Crustal thickness and thicknesses of individual layers of the Earth's crust play a determining role in estimating the thermal field due to the relative abundance of the radioactive heat-producing elements in the crust (Beardsmore and Cull, 2001; Bouman et al., 2015; Hantschel and Kauerauf, 2009). This fact is particularly important in the case of the Volgo–Uralian subcraton as it is located underneath the Volga–Ural oil- and gas-bearing province with several giant oil fields, where the maturity of the organic-rich rocks is considered to be tightly related to the temperature distribution in the crust (Khasanov et al., 2016; Khristoforova et al., 2008). Therefore, having the knowledge of the Volgo–Uralian crustal structure is the first major step into further basin analysis of the area.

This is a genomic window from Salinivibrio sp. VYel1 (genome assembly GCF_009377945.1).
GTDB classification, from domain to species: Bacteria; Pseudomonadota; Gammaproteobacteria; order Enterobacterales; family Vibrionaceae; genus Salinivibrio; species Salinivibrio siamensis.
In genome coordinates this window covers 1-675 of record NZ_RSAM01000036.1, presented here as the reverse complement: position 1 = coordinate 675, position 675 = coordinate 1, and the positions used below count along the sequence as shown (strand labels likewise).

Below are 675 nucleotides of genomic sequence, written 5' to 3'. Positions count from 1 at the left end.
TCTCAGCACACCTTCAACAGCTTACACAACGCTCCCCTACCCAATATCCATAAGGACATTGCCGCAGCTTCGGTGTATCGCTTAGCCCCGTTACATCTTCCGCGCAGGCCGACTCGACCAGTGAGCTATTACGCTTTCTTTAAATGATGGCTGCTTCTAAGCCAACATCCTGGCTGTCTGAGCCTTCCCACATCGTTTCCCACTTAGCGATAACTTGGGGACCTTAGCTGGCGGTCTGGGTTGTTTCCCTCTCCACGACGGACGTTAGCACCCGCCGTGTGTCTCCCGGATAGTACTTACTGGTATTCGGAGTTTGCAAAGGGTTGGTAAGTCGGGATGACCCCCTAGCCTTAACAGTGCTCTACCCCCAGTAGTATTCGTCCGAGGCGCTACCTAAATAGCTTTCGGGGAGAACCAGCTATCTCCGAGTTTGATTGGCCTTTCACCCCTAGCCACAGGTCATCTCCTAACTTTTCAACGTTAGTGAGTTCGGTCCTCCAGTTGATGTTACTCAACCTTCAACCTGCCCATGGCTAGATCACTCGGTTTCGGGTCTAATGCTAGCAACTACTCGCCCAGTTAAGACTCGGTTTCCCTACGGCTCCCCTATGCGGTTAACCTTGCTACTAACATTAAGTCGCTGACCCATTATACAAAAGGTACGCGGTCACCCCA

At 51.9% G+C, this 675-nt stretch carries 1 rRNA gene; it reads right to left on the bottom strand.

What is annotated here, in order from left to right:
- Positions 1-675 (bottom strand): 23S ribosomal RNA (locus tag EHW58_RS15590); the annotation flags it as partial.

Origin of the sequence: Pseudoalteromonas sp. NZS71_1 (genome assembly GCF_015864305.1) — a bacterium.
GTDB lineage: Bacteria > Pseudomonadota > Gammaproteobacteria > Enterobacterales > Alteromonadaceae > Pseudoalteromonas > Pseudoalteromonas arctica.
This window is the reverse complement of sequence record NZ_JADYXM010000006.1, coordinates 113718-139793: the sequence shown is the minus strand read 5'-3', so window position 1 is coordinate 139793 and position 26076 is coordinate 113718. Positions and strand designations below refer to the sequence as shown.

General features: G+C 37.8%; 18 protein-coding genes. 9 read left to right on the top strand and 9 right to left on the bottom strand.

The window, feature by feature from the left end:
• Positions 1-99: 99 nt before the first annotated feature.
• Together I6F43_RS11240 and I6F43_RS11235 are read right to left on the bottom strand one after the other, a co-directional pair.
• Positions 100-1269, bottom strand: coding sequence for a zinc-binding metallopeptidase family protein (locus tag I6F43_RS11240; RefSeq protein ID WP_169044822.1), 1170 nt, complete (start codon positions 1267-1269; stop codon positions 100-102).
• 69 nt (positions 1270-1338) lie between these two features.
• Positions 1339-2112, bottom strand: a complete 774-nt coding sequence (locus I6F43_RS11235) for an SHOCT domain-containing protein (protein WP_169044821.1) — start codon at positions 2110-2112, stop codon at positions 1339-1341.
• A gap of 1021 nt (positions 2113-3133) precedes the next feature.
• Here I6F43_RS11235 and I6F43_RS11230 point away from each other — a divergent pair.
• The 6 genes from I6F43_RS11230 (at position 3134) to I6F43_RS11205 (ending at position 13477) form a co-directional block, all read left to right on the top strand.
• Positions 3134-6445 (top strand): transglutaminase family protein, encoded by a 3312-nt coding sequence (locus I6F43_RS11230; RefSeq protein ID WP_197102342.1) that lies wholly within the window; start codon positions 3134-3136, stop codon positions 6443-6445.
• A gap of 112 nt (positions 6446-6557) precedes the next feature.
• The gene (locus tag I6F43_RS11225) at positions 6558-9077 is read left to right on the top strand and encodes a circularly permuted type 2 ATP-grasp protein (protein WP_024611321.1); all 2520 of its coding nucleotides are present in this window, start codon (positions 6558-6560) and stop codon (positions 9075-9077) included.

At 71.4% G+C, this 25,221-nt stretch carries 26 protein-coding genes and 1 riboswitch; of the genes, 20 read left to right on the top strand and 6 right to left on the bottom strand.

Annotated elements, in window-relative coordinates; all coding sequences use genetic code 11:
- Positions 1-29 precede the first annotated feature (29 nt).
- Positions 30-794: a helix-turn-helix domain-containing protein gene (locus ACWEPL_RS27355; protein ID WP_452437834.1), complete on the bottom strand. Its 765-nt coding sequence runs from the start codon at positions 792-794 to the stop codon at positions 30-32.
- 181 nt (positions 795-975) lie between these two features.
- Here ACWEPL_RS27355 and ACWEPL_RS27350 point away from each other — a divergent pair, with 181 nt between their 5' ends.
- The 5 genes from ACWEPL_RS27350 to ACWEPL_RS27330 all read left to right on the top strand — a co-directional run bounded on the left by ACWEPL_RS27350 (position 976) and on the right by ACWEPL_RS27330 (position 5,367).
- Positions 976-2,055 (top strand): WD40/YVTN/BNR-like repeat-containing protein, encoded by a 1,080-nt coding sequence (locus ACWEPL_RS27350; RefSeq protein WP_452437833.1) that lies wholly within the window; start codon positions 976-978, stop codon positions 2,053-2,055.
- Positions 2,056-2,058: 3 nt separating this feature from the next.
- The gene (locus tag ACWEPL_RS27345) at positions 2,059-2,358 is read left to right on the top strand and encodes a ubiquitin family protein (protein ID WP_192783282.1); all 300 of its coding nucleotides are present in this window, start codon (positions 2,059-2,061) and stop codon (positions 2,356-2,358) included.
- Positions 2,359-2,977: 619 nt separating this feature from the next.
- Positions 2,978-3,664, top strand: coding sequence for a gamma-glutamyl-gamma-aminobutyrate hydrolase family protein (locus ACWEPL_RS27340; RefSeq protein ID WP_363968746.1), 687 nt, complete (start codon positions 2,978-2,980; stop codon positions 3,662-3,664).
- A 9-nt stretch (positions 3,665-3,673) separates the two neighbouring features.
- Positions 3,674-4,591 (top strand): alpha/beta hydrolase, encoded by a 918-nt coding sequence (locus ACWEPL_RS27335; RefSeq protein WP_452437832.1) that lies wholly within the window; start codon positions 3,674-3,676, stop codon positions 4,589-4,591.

Volgo–Uralia is a large easternmost segment of the East European craton (EEC). It has been regarded as a separate subcraton along with Sarmatia and Fennoscandia since the end of the 20th century (Gorbatschev and Bogdanova, 1993). The Volgo–Uralian part of the EEC is mostly embedded in the East European (Russian) platform, and like the rest of the platform, it does not show any significant topographic variations. It represents a flat area with absolute relief heights ranging from 50 to 250 m for most of the territory. Despite the unremarkable topography of Volgo–Uralia, the same does not hold for its lithospheric structure. Different crustal layers of the subcraton show thickness variations in the order of several tens of kilometres (Artemieva, 2007; Artemieva and Thybo, 2013; Mints et al., 2015).